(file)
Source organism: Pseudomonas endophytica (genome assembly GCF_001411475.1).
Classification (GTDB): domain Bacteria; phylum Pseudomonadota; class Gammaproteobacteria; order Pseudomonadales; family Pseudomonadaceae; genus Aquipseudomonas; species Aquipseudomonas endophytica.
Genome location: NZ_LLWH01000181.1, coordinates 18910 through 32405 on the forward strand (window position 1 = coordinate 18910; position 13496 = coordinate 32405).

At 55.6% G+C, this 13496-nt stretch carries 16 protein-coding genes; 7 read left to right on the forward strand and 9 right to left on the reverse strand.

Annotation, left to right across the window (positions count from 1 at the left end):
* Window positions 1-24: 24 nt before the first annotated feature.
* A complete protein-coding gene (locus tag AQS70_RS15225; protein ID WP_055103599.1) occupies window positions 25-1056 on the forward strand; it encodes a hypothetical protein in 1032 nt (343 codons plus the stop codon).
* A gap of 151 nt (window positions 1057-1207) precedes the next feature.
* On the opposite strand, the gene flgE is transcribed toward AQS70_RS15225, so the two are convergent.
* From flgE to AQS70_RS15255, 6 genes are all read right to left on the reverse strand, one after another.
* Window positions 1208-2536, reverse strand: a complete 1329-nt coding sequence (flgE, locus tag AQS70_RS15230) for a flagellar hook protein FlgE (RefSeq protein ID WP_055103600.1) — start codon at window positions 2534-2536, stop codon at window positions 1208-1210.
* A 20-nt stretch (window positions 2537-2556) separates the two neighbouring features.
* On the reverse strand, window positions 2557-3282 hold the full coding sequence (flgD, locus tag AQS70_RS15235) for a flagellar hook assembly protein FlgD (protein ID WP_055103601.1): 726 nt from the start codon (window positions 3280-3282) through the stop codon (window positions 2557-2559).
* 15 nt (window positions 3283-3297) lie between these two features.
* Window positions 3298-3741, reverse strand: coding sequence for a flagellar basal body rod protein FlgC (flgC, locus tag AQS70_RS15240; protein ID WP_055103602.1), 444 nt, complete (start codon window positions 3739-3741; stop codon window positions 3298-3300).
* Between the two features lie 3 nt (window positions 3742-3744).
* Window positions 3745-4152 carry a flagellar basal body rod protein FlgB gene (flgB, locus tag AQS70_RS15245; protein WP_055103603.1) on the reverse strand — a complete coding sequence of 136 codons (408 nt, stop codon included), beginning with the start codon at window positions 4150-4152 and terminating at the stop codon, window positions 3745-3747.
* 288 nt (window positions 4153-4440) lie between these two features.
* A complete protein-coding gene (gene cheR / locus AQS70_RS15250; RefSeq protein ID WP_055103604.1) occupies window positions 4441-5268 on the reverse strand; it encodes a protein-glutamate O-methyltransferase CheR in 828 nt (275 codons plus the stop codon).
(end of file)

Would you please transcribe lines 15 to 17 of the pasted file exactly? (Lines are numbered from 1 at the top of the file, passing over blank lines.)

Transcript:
* Window positions 3298-3741, reverse strand: coding sequence for a flagellar basal body rod protein FlgC (flgC, locus tag AQS70_RS15240; protein ID WP_055103602.1), 444 nt, complete (start codon window positions 3739-3741; stop codon window positions 3298-3300).
* Between the two features lie 3 nt (window positions 3742-3744).
* Window positions 3745-4152 carry a flagellar basal body rod protein FlgB gene (flgB, locus tag AQS70_RS15245; protein WP_055103603.1) on the reverse strand — a complete coding sequence of 136 codons (408 nt, stop codon included), beginning with the start codon at window positions 4150-4152 and terminating at the stop codon, window positions 3745-3747.